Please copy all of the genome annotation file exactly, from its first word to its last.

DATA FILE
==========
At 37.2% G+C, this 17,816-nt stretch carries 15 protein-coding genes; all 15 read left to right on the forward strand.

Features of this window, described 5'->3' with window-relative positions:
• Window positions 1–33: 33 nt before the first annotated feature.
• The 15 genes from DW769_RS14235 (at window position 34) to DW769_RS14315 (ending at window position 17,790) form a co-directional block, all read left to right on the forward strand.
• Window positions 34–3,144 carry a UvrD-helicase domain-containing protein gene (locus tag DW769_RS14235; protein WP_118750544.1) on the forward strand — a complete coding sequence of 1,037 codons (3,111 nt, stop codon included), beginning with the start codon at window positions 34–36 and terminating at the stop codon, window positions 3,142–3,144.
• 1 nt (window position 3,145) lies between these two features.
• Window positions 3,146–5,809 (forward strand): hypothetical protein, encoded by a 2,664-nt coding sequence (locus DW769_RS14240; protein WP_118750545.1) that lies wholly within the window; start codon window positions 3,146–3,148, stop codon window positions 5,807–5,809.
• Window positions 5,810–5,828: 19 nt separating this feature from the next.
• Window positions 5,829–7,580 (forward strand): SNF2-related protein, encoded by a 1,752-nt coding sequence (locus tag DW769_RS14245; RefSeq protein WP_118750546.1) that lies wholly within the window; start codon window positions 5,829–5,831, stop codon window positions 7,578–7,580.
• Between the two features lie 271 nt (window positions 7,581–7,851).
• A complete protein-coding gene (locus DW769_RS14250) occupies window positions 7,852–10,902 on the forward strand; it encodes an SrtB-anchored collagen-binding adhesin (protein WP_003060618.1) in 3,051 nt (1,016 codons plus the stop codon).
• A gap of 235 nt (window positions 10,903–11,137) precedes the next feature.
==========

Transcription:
At 37.2% G+C, this 17,816-nt stretch carries 15 protein-coding genes; all 15 read left to right on the forward strand.

Features of this window, described 5'->3' with window-relative positions:
• Window positions 1–33: 33 nt before the first annotated feature.
• The 15 genes from DW769_RS14235 (at window position 34) to DW769_RS14315 (ending at window position 17,790) form a co-directional block, all read left to right on the forward strand.
• Window positions 34–3,144 carry a UvrD-helicase domain-containing protein gene (locus tag DW769_RS14235; protein WP_118750544.1) on the forward strand — a complete coding sequence of 1,037 codons (3,111 nt, stop codon included), beginning with the start codon at window positions 34–36 and terminating at the stop codon, window positions 3,142–3,144.
• 1 nt (window position 3,145) lies between these two features.
• Window positions 3,146–5,809 (forward strand): hypothetical protein, encoded by a 2,664-nt coding sequence (locus DW769_RS14240; protein WP_118750545.1) that lies wholly within the window; start codon window positions 3,146–3,148, stop codon window positions 5,807–5,809.
• Window positions 5,810–5,828: 19 nt separating this feature from the next.
• Window positions 5,829–7,580 (forward strand): SNF2-related protein, encoded by a 1,752-nt coding sequence (locus tag DW769_RS14245; RefSeq protein WP_118750546.1) that lies wholly within the window; start codon window positions 5,829–5,831, stop codon window positions 7,578–7,580.
• Between the two features lie 271 nt (window positions 7,581–7,851).
• A complete protein-coding gene (locus DW769_RS14250) occupies window positions 7,852–10,902 on the forward strand; it encodes an SrtB-anchored collagen-binding adhesin (protein WP_003060618.1) in 3,051 nt (1,016 codons plus the stop codon).
• A gap of 235 nt (window positions 10,903–11,137) precedes the next feature.